I recently participated in the first of two week-long residencies at the Teleos Executive Coach Development Program, a fantastic program taught by leadership luminaries like Annie McKee and Fran Johnston. As you might expect from a program run by emotional intelligence experts, the week highlighted the brain research showing that deliberate acts of personal renewal reduce stress and create other physiological benefits.
Personal renewal is, well, personal. What increases my resilience might not work for you, and vice versa. For instance, meditation might be a powerful tool for some while exercise might be just as effective for others. People also recharge by connecting to spiritual beliefs (e.g., through prayer), visiting a dear friend, or immersing themselves in deep cognitive thinking. Bottom line: research points to the positive effects of renewal, and fortunately there are many ways to renew.
I have a small confession to make. Sometimes when I try to deliberately recharge my batteries, it doesn’t work. I can’t clear my head. I end up feeling badly or more frustrated that I’ve “wasted” the time that I could have spent getting my work done. Or sometimes I get frustrated that I’m not “doing it right” when I don’t have a euphoric feeling of peace when I’m done.
Am I abnormal? Is this a career limiting confession? After all, Annie McKee and Fran Johnston are my bosses! Being an expert at renewal is a job requirement, right?
No to all of the above. Turns out, I’m experiencing the same frustrations felt by leaders all over the world who want to change. It’s also the challenge coaches face when working with such leaders. We rarely take time for ourselves, and many leaders are so achievement focused they want to see results right away. When we finally admit that we need to recharge, we are impatient for the results.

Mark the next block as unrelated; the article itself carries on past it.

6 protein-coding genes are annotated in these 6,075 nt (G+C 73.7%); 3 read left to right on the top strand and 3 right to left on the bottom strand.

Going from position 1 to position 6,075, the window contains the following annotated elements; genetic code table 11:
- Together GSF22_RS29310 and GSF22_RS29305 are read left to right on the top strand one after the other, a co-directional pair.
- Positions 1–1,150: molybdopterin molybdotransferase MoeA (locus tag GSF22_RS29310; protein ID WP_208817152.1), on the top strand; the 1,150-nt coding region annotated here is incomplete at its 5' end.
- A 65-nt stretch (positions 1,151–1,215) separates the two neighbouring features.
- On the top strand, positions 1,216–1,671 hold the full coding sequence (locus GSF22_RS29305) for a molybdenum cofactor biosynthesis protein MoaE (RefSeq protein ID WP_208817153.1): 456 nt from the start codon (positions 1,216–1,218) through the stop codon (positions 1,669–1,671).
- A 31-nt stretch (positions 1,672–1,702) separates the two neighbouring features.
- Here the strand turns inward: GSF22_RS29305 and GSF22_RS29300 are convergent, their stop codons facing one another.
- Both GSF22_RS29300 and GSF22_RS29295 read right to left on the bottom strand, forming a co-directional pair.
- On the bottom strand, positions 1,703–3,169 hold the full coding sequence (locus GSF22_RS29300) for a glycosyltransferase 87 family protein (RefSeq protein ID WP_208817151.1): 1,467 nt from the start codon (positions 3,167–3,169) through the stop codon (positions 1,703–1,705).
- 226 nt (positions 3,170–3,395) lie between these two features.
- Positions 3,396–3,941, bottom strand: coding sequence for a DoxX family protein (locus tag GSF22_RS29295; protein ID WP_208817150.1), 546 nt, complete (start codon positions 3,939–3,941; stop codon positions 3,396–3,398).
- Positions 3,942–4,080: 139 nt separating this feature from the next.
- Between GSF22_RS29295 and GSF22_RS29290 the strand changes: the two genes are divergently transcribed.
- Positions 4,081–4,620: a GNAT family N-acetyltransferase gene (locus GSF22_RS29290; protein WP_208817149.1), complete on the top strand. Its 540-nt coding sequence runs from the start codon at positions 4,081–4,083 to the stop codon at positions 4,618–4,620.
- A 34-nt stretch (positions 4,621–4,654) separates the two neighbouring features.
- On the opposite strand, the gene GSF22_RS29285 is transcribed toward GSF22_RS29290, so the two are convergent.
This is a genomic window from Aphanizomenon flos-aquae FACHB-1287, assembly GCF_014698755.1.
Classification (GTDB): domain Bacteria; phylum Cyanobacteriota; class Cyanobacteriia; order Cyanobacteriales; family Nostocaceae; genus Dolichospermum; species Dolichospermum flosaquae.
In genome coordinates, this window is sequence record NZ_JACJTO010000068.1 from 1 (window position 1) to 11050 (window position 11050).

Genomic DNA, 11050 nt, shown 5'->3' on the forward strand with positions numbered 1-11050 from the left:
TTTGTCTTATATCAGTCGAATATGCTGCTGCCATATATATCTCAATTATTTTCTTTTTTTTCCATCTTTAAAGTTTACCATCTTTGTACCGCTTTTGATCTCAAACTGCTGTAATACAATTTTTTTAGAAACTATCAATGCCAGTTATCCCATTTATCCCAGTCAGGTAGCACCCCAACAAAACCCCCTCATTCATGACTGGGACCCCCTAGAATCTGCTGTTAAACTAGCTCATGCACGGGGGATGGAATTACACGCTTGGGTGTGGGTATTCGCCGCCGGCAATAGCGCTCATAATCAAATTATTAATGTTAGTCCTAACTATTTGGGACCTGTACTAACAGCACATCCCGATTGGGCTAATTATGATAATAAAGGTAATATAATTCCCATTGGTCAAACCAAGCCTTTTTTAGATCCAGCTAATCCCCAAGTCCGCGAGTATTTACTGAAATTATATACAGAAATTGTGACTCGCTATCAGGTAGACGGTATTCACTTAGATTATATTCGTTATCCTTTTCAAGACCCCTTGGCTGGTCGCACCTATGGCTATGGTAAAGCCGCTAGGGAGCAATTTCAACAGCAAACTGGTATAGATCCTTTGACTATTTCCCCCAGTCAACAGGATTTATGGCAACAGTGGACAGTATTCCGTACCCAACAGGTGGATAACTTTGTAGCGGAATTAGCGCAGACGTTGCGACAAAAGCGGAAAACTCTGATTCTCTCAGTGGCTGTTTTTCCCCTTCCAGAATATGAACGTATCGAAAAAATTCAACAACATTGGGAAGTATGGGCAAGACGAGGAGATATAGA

However, patience, persistence, and effort is required to realize any benefit from whatever type of renewal you choose. It is work. Yes, work. Renewal is an intentional act meant to refocus you on your priorities and to give you some lift. So, that means not working does not count as renewal; neither does sitting on the couch watching TV. Vacations help, but not if you take one every four years.
Because renewal works best when it’s a sustained, regular practice, it makes total sense that some renewal activities may be effective one day and feel ineffective next day. However, the benefits begin accumulating right away: a greater sense of clarity and calm to face life’s challenges, greater compassion for others, increased optimism, and even lower blood pressure and increased immunoresponse. So, on those occasions when renewal eludes you like it sometimes does for me, don’t discard your renewal practice. Keep at it! Maybe you’re just not into it that day. Or maybe you need to try a different approach (for me, the creative and cognitive act of writing gives me way more lift than meditation). For your sake, and for the sake of those you lead, make it a priority.